New varieties are being released and might be worth an experiment. Some North Carolina folks give up on conventional pears and plant the fairly blight-resistant Asian pear, enjoying its unusual apple-like crunch. You can buy these in stores now, too, to decide if you like them.
Luckily, the Sandhills has a few pluses for kitchen-garden pear production, even if our humidity and dew encourage fire blight. Cold air flows downhill, so a higher Sandhills site might offer better frost protection and airflow than at the bottom of a slope. Our deep sandy soils make the pear’s vigorous root system happy. They don’t like a tight clay. Like apples, they detest “wet feet,” poorly drained sites. Plant your tree in November and water well. Don’t use fertilizer in the hole, as it will burn roots.
High nitrogen fertilizers are also a no-no, since that encourages rapid growth of the juicy green new growth so susceptible to fire blight. Simple compost or a low nitrogen fertilizer should do the trick. Google fire blight to recognize the browned tips, and prune them off well into healthy tissue, dipping your clippers in alcohol after each cut to avoid spreading the bacteria. Also, keep the weed eater away from the sprouts that form at the base of a pear — prune those in winter. Follow simple shaping advice. It’s easy to find it online. Whatever you do, don’t whack your tree back to prune it. The vigorous root system will send up useless, vertical shoots from every branch. Prune judiciously.
Pear-picking timing is a little different from many fruit harvests. Pears should be harvested when fully formed, but not ripe. If you have a tree with fruit, start looking closely in early August.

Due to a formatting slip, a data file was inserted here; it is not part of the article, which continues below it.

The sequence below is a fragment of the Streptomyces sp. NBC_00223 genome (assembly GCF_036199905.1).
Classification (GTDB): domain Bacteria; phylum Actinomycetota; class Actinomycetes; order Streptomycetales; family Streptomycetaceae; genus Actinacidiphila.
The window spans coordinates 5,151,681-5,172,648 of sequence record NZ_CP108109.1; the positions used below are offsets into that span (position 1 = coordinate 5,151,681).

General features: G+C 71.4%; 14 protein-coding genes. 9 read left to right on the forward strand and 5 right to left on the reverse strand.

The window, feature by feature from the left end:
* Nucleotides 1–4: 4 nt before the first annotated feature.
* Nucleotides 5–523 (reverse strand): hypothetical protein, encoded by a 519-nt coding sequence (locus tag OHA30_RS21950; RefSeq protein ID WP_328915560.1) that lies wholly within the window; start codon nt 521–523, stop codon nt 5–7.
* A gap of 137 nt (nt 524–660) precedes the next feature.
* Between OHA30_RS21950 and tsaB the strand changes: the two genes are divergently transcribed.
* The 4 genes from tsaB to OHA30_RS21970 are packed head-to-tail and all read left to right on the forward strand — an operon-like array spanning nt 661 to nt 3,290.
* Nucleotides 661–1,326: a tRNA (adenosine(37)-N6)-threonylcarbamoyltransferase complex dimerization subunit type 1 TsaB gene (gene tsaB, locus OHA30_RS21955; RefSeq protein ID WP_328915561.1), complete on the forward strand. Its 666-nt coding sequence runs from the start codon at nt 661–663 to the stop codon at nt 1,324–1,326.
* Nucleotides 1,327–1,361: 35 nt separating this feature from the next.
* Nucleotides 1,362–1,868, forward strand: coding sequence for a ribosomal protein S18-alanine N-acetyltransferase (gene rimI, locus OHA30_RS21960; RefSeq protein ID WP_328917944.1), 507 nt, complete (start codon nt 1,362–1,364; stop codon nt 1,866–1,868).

When to actually pick a pear takes some trial and error. The size and shape should look like a ripe pear, and the pear’s color should have a slight yellow undertone. The squeezing texture morphs slightly from rock-hard to just firm, and it should pick easily, twisting off. Don’t be afraid to pick a few to experiment with and make a mistake because the changes are subtle.
After picking, refrigerate your pears for a couple of days. You can also hold them for a while at this stage in the vegetable crisper of your fridge. To ripen them, remove and let stand four or five days at room temperature. Once you have a feel for your particular variety, you can chill pears and ripen them at your convenience.
Or, get thee to a supermarket pear special
Fall Balsamic Pear Salad with Walnuts and Gorgonzola
1/3 cup extra virgin olive oil
2 1/2 tablespoons balsamic vinegar
1 tablespoon honey
1 teaspoon Dijon mustard
1 1/2 tablespoons finely diced shallot
Salt and freshly ground black pepper to taste.
2 pears, ripe, sliced thin
1/2 cup chopped walnuts (candied optional)
2 ounces Gorgonzola or other blue cheese, crumbled
(Optional: sprinkling of dried sweetened cherries or cranberries)
Whisk up the dressing. Slice ripe pears shortly before serving to avoid browning. Layer salad and pears. Top with walnuts, cheese and more pears (and dried fruit, if desired). Drizzle with dressing just before serving. PS
Jan Leitschuh is a local gardener, avid eater of fresh produce and co-founder of the Sandhills Farm to Table cooperative.